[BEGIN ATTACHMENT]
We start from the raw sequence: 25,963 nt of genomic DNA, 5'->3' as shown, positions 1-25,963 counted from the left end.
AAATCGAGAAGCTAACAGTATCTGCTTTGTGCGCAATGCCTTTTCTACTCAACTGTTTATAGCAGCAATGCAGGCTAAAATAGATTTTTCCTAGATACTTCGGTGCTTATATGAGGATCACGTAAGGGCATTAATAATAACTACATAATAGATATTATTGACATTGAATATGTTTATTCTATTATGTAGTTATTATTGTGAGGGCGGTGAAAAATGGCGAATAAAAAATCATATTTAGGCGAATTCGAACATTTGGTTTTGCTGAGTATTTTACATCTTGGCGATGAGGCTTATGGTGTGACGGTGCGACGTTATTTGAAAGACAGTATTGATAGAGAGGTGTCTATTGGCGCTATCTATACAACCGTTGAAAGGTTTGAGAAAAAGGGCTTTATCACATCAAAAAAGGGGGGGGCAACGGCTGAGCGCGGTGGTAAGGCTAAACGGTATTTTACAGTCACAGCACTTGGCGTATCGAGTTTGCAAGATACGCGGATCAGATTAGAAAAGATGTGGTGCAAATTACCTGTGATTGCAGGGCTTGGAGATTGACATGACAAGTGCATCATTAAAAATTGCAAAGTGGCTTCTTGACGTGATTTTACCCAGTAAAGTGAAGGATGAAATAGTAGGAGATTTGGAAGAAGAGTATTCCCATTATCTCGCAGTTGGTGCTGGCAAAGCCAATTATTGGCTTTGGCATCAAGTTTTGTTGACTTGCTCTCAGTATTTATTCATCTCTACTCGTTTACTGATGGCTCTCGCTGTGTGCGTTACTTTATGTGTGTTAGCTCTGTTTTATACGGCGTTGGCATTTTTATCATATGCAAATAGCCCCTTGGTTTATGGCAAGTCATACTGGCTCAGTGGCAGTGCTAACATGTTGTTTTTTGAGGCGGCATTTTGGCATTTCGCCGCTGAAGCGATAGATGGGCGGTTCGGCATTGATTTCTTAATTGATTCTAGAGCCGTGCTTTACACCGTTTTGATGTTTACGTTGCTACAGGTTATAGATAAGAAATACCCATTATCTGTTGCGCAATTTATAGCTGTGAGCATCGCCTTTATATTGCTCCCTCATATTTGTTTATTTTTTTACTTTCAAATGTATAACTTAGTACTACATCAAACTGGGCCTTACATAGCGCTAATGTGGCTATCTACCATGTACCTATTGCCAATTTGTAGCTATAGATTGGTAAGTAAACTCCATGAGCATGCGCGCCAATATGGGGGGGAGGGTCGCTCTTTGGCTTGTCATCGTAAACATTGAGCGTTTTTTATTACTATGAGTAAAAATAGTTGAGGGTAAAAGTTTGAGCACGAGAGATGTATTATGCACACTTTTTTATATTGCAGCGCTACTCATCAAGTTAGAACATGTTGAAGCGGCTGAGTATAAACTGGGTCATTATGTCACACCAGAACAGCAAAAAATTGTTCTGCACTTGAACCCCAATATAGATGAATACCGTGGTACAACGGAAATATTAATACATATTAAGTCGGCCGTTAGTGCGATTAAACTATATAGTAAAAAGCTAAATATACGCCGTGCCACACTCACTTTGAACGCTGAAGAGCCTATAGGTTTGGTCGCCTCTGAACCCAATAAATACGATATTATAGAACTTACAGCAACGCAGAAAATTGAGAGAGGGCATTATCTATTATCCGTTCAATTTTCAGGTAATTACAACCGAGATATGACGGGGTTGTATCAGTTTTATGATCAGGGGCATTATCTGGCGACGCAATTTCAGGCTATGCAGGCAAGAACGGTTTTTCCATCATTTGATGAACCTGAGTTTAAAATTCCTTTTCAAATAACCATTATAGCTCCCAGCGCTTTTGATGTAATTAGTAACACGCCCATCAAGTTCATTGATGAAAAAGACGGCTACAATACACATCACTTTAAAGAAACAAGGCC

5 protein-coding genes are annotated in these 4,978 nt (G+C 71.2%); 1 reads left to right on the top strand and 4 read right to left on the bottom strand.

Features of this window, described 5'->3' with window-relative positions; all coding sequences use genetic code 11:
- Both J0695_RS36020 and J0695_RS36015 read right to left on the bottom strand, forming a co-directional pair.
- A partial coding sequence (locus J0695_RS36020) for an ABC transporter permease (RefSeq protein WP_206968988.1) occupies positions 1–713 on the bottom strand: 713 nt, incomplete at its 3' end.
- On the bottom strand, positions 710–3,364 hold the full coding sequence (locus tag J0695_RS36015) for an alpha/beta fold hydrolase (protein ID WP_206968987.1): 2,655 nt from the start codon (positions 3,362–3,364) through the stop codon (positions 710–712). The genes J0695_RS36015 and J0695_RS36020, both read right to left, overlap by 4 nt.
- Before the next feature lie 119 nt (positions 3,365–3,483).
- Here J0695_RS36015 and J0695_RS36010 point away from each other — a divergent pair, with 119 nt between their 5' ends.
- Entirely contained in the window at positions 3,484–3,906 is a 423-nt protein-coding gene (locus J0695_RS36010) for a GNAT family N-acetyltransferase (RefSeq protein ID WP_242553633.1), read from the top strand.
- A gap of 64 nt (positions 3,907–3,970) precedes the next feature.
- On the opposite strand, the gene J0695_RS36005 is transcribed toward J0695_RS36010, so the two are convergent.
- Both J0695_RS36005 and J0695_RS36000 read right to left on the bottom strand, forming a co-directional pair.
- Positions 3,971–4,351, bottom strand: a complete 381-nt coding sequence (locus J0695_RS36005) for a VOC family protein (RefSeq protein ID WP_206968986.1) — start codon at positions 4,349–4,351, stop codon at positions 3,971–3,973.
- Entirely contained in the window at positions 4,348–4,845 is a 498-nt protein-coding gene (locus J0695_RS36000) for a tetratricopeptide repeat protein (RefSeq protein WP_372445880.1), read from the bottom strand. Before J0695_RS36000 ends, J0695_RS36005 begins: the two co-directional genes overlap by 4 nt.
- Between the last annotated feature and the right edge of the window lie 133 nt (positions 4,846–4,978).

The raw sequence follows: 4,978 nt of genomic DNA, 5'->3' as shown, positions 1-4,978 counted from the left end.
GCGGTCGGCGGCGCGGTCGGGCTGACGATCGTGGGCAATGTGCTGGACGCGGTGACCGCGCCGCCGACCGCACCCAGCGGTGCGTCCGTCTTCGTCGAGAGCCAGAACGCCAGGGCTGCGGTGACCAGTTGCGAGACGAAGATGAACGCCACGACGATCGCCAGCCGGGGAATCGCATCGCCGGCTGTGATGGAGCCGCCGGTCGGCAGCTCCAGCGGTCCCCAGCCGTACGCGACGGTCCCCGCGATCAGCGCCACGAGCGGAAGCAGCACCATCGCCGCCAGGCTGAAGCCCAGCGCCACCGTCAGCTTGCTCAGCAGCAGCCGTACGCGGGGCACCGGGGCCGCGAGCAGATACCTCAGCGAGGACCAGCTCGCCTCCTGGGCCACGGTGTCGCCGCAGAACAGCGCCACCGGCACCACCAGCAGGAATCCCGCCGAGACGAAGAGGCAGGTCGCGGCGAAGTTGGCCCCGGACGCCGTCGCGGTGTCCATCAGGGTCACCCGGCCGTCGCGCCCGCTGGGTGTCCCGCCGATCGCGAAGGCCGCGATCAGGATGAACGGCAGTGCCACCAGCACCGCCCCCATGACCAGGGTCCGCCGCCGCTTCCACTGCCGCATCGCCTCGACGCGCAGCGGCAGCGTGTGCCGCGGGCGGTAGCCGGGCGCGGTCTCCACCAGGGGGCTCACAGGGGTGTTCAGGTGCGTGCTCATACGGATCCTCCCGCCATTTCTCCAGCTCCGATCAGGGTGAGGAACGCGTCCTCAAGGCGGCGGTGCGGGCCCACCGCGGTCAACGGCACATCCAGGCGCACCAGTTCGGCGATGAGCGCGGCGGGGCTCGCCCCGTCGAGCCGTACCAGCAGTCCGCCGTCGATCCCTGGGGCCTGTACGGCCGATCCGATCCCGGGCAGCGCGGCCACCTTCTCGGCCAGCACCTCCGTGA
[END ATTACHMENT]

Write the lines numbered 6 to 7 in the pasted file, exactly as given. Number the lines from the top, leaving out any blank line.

- A partial coding sequence (locus J0695_RS36020) for an ABC transporter permease (RefSeq protein WP_206968988.1) occupies positions 1–713 on the bottom strand: 713 nt, incomplete at its 3' end.
- On the bottom strand, positions 710–3,364 hold the full coding sequence (locus tag J0695_RS36015) for an alpha/beta fold hydrolase (protein ID WP_206968987.1): 2,655 nt from the start codon (positions 3,362–3,364) through the stop codon (positions 710–712). The genes J0695_RS36015 and J0695_RS36020, both read right to left, overlap by 4 nt.